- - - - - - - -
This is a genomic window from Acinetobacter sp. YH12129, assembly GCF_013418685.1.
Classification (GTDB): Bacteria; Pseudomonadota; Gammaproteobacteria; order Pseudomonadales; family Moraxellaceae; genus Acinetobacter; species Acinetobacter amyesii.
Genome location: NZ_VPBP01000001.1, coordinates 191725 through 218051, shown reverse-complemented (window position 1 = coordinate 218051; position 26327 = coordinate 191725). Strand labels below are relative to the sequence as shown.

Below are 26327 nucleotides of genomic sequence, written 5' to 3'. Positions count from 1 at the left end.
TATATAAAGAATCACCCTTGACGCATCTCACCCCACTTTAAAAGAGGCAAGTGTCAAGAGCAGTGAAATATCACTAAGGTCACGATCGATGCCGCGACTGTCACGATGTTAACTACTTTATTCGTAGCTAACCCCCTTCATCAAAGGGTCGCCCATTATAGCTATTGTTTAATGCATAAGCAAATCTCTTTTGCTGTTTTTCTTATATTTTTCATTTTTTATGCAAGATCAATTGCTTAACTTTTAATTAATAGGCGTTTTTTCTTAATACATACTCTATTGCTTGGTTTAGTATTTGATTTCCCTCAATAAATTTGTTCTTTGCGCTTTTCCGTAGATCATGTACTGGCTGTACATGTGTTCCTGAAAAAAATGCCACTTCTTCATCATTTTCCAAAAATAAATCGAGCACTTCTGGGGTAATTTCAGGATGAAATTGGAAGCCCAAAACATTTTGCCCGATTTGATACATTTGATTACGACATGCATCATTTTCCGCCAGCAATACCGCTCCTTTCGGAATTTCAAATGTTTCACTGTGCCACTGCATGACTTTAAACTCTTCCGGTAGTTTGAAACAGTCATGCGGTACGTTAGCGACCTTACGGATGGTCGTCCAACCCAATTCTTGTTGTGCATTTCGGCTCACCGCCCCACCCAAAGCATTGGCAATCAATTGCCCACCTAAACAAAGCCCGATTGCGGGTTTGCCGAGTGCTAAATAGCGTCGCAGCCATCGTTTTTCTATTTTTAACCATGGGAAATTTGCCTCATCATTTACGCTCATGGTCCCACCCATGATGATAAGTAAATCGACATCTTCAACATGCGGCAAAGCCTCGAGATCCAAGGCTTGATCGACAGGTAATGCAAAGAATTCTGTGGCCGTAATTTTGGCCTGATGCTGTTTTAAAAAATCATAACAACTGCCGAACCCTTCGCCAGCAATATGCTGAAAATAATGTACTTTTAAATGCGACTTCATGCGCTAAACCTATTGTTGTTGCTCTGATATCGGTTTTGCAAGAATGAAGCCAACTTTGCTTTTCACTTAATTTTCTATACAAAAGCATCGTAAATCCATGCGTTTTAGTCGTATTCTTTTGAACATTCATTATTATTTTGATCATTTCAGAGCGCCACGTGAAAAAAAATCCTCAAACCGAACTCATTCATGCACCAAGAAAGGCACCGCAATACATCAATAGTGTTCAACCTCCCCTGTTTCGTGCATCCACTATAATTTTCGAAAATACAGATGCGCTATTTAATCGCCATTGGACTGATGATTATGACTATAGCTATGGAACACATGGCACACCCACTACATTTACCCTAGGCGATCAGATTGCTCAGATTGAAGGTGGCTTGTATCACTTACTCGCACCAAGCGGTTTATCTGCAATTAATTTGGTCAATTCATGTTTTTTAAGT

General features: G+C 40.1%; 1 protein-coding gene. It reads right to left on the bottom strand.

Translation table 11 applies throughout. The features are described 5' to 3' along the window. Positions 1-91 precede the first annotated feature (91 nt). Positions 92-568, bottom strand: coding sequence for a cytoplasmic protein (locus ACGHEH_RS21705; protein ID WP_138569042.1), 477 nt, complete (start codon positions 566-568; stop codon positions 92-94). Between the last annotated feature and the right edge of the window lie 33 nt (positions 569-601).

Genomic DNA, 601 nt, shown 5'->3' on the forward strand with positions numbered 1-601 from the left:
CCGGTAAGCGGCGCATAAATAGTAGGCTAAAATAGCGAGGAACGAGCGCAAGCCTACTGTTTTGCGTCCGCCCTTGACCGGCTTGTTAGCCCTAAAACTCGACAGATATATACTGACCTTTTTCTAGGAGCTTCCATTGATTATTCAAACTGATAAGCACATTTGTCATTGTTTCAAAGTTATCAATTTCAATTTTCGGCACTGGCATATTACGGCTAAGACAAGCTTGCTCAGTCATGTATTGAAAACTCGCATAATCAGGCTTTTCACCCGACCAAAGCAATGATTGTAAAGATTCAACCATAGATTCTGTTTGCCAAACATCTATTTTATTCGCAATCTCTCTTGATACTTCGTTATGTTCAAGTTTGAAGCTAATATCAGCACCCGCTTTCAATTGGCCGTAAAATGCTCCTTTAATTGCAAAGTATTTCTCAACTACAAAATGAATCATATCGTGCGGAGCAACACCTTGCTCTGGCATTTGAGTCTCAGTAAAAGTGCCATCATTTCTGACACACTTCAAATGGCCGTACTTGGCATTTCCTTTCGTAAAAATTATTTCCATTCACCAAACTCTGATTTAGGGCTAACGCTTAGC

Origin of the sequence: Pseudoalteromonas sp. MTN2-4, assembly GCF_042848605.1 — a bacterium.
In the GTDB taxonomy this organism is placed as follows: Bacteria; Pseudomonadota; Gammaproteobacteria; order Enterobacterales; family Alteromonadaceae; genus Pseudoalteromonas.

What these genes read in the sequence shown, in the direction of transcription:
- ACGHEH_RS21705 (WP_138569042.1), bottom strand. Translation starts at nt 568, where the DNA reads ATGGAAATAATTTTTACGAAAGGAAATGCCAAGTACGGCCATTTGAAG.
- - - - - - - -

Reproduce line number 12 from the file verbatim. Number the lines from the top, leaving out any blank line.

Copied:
What these genes read in the sequence shown, in the direction of transcription: